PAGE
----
“Women, hear the voice of gladness: ‘Trampling on the tyrant Hell, I have raised the world from corruption. Run, tell my friends the good tidings, for I wish joy to shine on what I fashioned from the source from which came grief’.” (Exapostilarion of Myrrh-Bearers’ Sunday)
In this hymn, Christ is addressing the Myrrh-Bearing women, and through them all women. He tells us not to walk, but to “run,” and tell His “friends” the good news of the resurrection. Thus He grants women a voice we did not properly have, ever since Adam was banished from paradise, – as God says to Adam, “Because you listened to the voice of your wife.” (Gen 3: 17) Now, right after His resurrection, Christ chooses to spread joy “from the source from which came grief,” the female voice, employing women as His witnesses and as the first messengers of the resurrection, – not only or primarily to other women, but to His male disciples.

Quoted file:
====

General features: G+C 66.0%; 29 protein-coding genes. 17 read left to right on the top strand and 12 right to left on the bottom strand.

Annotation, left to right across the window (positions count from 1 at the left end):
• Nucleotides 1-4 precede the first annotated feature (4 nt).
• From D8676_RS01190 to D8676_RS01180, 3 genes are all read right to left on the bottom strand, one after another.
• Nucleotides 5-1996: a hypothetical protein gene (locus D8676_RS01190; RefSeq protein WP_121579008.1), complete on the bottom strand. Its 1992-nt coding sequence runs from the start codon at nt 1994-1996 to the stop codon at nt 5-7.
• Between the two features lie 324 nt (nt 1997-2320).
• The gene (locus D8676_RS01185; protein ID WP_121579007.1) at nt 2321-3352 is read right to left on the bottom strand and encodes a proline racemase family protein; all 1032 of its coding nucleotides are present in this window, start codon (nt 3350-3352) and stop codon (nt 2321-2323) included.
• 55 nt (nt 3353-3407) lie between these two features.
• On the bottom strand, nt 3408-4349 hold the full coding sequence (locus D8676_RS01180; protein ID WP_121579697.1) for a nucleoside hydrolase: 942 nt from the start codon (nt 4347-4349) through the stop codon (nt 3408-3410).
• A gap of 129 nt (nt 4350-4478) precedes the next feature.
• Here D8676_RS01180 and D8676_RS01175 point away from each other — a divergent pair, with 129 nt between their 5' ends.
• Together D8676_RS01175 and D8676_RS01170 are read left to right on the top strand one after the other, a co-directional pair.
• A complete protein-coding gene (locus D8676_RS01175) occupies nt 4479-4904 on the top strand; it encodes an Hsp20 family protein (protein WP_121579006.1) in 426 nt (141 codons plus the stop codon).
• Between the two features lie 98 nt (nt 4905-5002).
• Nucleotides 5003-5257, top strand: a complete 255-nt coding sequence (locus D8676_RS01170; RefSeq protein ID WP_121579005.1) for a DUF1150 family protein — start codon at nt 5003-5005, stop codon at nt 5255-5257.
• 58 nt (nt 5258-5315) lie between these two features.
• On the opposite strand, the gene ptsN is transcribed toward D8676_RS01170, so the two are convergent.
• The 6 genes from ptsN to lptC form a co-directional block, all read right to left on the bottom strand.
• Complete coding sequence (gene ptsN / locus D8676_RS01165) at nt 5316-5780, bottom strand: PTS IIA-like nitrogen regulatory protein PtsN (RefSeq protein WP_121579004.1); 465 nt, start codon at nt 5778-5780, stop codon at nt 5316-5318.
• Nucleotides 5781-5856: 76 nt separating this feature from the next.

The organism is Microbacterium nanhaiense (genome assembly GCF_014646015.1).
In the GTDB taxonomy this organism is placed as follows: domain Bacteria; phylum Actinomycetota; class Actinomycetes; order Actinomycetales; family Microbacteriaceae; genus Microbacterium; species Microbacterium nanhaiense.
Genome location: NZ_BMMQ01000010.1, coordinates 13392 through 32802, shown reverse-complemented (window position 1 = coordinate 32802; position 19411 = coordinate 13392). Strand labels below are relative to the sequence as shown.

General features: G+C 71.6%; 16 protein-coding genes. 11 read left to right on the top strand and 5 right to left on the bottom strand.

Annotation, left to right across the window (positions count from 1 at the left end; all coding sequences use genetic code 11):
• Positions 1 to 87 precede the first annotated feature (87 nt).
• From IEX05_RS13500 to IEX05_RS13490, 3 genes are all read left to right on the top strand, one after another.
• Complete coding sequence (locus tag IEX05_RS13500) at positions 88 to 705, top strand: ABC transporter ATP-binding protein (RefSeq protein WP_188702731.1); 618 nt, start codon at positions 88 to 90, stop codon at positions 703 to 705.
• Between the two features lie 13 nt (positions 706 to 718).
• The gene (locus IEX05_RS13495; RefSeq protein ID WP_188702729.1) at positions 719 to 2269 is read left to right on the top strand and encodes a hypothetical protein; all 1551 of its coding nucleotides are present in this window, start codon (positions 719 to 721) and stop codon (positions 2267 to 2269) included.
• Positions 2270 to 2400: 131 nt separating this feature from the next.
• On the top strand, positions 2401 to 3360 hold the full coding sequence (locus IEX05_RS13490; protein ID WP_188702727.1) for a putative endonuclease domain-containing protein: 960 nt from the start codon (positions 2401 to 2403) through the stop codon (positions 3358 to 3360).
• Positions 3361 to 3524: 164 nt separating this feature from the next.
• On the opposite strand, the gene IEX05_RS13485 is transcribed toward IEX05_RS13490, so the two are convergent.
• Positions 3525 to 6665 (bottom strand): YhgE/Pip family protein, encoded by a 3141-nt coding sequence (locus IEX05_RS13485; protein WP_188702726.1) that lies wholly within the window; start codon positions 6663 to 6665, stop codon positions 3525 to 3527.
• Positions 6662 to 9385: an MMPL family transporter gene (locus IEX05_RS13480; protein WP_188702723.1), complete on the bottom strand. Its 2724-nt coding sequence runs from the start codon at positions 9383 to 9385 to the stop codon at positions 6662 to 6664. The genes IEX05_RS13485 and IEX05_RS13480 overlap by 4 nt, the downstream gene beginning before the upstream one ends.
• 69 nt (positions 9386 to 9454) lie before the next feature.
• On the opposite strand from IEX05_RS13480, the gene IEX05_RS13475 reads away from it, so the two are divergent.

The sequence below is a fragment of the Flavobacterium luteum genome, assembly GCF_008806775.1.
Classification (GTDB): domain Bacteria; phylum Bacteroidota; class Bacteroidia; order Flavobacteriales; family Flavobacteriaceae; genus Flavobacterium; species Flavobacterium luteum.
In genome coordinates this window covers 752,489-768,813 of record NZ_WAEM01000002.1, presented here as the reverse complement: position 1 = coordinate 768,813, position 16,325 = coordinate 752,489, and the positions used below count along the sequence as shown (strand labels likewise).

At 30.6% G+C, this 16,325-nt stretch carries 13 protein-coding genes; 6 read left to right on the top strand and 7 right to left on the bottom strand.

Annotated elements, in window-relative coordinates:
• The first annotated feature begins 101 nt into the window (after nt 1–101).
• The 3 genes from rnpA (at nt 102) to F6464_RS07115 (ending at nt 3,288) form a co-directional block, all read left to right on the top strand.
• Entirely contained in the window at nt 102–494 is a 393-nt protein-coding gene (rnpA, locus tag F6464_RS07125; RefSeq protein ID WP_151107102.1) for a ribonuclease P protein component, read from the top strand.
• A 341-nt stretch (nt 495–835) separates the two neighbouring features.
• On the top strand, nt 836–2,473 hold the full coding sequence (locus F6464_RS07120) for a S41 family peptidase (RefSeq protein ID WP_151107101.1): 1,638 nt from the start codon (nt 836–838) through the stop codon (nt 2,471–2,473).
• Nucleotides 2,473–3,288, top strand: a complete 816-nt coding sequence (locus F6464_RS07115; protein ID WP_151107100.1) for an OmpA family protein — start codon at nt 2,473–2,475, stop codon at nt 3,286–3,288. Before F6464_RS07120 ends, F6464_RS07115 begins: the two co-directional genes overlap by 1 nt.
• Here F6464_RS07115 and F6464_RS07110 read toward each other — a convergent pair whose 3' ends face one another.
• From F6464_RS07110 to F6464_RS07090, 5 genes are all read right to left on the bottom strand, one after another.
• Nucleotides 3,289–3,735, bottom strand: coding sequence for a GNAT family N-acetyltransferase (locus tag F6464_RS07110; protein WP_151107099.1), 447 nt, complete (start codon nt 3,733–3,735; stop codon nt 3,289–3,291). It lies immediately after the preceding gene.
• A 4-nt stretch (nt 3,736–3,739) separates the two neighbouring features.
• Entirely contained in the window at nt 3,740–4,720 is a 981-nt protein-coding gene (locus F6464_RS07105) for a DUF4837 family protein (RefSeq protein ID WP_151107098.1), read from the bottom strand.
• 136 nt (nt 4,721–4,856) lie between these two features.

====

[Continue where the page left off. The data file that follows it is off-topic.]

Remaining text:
The “voice” of women was not well-received by the Apostles, who thought their words to be “nonsense, and they did not believe them” (Lk 24: 11). And throughout Church History even up to our time, the voice of women, on the rare occasion that it is heard at all, is received not un-problematically. Hence from apostolic times, when women first reacted to their new vocation by being afraid “and did not say a word to anyone” (Mk 16:8), it continues to be difficult, both for women to speak in the Church, and for men to hear them. Nonetheless, it happens, by the grace of the risen Lord, Who continues to call us to the perilous business of being His “witnesses,” that we may overcome the brokenness of our communion with Him and one another. So let’s spread His joy today, as He calls us to do, saying: “Women, hear the voice of gladness!”
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